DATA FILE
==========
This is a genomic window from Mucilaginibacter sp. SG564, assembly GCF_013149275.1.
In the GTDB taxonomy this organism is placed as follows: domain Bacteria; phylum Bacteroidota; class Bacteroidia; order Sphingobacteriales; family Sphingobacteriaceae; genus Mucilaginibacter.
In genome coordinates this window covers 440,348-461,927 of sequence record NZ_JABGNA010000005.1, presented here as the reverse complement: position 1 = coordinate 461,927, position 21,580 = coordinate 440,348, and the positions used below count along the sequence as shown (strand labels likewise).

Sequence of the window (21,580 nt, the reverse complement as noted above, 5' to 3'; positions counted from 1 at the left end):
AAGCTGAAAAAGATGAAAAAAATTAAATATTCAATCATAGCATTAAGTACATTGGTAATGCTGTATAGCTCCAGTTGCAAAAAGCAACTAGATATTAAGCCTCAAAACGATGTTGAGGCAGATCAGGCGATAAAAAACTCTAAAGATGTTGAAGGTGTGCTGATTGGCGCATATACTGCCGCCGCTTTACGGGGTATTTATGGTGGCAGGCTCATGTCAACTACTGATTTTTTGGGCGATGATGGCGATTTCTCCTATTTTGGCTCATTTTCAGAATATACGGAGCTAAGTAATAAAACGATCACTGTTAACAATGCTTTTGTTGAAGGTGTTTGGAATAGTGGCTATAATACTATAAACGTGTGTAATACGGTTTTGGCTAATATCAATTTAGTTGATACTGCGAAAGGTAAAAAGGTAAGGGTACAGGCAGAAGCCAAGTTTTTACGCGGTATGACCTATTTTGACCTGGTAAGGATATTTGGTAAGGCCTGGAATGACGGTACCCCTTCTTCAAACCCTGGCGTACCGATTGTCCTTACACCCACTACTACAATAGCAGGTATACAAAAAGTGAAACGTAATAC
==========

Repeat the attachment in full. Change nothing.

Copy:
This is a genomic window from Mucilaginibacter sp. SG564, assembly GCF_013149275.1.
In the GTDB taxonomy this organism is placed as follows: domain Bacteria; phylum Bacteroidota; class Bacteroidia; order Sphingobacteriales; family Sphingobacteriaceae; genus Mucilaginibacter.
In genome coordinates this window covers 440,348-461,927 of sequence record NZ_JABGNA010000005.1, presented here as the reverse complement: position 1 = coordinate 461,927, position 21,580 = coordinate 440,348, and the positions used below count along the sequence as shown (strand labels likewise).

Sequence of the window (21,580 nt, the reverse complement as noted above, 5' to 3'; positions counted from 1 at the left end):
AAGCTGAAAAAGATGAAAAAAATTAAATATTCAATCATAGCATTAAGTACATTGGTAATGCTGTATAGCTCCAGTTGCAAAAAGCAACTAGATATTAAGCCTCAAAACGATGTTGAGGCAGATCAGGCGATAAAAAACTCTAAAGATGTTGAAGGTGTGCTGATTGGCGCATATACTGCCGCCGCTTTACGGGGTATTTATGGTGGCAGGCTCATGTCAACTACTGATTTTTTGGGCGATGATGGCGATTTCTCCTATTTTGGCTCATTTTCAGAATATACGGAGCTAAGTAATAAAACGATCACTGTTAACAATGCTTTTGTTGAAGGTGTTTGGAATAGTGGCTATAATACTATAAACGTGTGTAATACGGTTTTGGCTAATATCAATTTAGTTGATACTGCGAAAGGTAAAAAGGTAAGGGTACAGGCAGAAGCCAAGTTTTTACGCGGTATGACCTATTTTGACCTGGTAAGGATATTTGGTAAGGCCTGGAATGACGGTACCCCTTCTTCAAACCCTGGCGTACCGATTGTCCTTACACCCACTACTACAATAGCAGGTATACAAAAAGTGAAACGTAATAC